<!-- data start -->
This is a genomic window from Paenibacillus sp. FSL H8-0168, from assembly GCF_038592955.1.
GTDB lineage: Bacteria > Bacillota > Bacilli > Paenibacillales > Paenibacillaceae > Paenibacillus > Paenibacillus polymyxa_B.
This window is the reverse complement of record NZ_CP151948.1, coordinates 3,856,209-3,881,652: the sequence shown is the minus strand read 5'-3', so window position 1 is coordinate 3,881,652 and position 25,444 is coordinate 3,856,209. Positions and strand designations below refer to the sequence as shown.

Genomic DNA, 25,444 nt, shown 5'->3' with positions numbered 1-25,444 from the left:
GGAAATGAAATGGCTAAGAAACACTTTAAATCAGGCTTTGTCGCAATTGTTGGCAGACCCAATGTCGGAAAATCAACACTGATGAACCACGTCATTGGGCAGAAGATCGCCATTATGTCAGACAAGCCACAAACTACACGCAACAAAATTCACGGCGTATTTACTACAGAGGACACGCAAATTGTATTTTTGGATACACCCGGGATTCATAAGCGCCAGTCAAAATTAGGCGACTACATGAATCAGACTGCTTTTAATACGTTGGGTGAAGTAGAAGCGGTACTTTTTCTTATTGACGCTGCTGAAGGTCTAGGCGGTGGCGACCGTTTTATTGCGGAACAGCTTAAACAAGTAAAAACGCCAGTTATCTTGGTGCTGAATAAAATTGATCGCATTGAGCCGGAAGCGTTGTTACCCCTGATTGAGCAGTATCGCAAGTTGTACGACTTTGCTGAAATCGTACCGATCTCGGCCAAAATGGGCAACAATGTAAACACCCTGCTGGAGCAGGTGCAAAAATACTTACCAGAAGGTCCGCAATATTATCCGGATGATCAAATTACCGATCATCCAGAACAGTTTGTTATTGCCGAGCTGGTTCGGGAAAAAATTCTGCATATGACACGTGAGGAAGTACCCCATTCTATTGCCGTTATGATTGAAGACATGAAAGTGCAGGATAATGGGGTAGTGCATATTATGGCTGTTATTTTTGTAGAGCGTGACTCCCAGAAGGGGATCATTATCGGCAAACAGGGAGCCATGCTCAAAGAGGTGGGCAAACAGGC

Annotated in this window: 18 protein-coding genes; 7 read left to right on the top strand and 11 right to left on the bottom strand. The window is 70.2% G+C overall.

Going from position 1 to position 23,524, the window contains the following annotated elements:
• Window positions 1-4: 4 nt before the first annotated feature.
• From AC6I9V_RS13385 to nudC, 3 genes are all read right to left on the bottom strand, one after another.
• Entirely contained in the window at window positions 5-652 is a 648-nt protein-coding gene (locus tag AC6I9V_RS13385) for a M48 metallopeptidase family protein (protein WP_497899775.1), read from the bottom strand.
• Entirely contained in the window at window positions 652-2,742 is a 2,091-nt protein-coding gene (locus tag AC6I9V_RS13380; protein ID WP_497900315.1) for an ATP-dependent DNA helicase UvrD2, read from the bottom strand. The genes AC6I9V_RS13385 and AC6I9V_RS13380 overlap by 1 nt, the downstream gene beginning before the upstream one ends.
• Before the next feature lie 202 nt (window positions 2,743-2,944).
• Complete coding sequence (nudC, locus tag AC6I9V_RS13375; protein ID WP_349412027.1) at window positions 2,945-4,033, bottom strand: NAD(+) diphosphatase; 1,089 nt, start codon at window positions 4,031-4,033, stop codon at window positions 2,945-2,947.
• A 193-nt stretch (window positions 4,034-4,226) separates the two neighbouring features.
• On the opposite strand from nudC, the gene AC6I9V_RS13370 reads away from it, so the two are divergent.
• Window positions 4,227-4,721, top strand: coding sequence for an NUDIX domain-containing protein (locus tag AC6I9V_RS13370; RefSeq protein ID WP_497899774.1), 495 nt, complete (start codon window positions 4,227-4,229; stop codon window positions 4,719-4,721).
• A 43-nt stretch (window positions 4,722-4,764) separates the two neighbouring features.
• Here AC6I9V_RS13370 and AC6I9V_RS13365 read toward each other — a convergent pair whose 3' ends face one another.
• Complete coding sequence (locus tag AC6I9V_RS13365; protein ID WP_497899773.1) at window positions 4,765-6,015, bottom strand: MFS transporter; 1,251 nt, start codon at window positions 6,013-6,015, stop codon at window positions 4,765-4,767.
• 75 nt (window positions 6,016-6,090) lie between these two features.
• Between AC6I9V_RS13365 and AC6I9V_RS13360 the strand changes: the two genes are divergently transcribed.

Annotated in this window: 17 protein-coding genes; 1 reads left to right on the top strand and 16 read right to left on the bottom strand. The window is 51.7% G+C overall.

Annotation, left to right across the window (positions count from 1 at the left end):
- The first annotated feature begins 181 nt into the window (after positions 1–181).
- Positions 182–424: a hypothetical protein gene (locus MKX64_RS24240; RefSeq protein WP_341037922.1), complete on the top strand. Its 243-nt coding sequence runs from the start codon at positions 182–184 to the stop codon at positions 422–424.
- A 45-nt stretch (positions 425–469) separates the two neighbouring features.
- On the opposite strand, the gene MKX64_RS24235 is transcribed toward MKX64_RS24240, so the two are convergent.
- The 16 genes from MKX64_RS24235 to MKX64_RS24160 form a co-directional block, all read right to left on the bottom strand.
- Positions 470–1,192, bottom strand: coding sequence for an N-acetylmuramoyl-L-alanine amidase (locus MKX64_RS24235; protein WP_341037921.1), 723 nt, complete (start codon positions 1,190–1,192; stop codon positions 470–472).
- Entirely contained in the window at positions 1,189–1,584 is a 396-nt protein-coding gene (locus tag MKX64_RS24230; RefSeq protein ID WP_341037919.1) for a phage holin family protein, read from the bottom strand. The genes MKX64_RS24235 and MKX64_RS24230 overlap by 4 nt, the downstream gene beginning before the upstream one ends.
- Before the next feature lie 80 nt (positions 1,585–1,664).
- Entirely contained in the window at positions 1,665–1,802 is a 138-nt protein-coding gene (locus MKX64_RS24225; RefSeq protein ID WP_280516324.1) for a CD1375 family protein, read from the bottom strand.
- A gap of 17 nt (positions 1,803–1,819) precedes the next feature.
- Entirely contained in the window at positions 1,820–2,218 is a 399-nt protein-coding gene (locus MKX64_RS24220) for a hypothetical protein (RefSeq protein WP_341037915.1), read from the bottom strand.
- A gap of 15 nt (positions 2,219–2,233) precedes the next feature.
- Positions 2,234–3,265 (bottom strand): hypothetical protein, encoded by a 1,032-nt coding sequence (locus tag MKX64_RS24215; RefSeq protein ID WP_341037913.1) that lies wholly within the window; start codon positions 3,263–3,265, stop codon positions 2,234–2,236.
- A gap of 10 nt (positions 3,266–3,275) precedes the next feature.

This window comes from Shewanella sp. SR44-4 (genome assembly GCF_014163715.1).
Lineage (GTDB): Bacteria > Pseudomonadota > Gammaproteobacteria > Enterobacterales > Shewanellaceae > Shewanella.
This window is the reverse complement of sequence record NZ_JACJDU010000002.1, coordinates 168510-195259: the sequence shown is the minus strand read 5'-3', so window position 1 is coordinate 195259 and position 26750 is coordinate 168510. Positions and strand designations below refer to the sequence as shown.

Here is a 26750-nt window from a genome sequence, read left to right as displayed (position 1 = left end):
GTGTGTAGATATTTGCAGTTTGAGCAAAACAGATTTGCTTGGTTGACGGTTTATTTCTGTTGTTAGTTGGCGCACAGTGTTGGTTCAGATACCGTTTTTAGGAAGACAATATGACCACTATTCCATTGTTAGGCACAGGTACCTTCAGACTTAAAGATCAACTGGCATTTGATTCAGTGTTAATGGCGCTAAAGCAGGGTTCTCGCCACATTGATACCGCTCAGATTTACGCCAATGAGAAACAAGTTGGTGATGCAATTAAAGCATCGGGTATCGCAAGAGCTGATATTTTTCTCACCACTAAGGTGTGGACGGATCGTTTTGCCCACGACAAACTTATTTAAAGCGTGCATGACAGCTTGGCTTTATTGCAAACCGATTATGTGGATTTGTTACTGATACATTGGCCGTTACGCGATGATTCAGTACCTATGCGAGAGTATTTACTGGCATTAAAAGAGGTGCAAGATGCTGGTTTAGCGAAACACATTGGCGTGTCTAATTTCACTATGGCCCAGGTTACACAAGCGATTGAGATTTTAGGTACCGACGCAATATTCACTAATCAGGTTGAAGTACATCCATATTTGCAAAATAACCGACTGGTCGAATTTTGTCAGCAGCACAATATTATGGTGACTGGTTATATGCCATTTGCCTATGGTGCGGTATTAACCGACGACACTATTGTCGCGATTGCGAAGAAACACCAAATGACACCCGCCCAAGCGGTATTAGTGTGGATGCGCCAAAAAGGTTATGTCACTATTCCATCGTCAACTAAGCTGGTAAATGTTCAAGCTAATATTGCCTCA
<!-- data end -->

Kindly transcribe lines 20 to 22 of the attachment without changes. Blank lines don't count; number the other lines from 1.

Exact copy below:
• 75 nt (window positions 6,016-6,090) lie between these two features.
• Between AC6I9V_RS13365 and AC6I9V_RS13360 the strand changes: the two genes are divergently transcribed.

Annotated in this window: 17 protein-coding genes; 1 reads left to right on the top strand and 16 read right to left on the bottom strand. The window is 51.7% G+C overall.